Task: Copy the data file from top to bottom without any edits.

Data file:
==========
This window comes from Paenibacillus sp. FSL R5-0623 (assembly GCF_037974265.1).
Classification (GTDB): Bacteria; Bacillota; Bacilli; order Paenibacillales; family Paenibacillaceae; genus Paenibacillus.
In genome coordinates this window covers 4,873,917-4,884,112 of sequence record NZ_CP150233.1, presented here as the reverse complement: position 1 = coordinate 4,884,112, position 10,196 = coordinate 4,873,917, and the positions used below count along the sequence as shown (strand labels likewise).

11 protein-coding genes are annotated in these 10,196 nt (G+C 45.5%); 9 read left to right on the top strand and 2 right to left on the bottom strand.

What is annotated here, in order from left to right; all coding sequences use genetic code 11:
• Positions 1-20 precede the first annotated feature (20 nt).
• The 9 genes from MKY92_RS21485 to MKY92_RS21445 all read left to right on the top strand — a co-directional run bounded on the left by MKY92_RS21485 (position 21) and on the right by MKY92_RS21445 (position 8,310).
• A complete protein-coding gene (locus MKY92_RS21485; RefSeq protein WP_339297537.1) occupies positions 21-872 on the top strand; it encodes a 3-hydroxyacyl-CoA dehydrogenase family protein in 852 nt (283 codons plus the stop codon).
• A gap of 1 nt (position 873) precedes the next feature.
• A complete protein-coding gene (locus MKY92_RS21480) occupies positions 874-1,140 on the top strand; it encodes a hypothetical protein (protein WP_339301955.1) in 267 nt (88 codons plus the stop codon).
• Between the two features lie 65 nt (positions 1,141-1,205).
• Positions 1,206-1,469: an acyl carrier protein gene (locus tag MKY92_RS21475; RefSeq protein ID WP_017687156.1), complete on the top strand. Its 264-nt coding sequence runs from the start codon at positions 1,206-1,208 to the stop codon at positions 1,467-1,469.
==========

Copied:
This window comes from Paenibacillus sp. FSL R5-0623 (assembly GCF_037974265.1).
Classification (GTDB): Bacteria; Bacillota; Bacilli; order Paenibacillales; family Paenibacillaceae; genus Paenibacillus.
In genome coordinates this window covers 4,873,917-4,884,112 of sequence record NZ_CP150233.1, presented here as the reverse complement: position 1 = coordinate 4,884,112, position 10,196 = coordinate 4,873,917, and the positions used below count along the sequence as shown (strand labels likewise).

11 protein-coding genes are annotated in these 10,196 nt (G+C 45.5%); 9 read left to right on the top strand and 2 right to left on the bottom strand.

What is annotated here, in order from left to right; all coding sequences use genetic code 11:
• Positions 1-20 precede the first annotated feature (20 nt).
• The 9 genes from MKY92_RS21485 to MKY92_RS21445 all read left to right on the top strand — a co-directional run bounded on the left by MKY92_RS21485 (position 21) and on the right by MKY92_RS21445 (position 8,310).
• A complete protein-coding gene (locus MKY92_RS21485; RefSeq protein WP_339297537.1) occupies positions 21-872 on the top strand; it encodes a 3-hydroxyacyl-CoA dehydrogenase family protein in 852 nt (283 codons plus the stop codon).
• A gap of 1 nt (position 873) precedes the next feature.
• A complete protein-coding gene (locus MKY92_RS21480) occupies positions 874-1,140 on the top strand; it encodes a hypothetical protein (protein WP_339301955.1) in 267 nt (88 codons plus the stop codon).
• Between the two features lie 65 nt (positions 1,141-1,205).
• Positions 1,206-1,469: an acyl carrier protein gene (locus tag MKY92_RS21475; RefSeq protein ID WP_017687156.1), complete on the top strand. Its 264-nt coding sequence runs from the start codon at positions 1,206-1,208 to the stop codon at positions 1,467-1,469.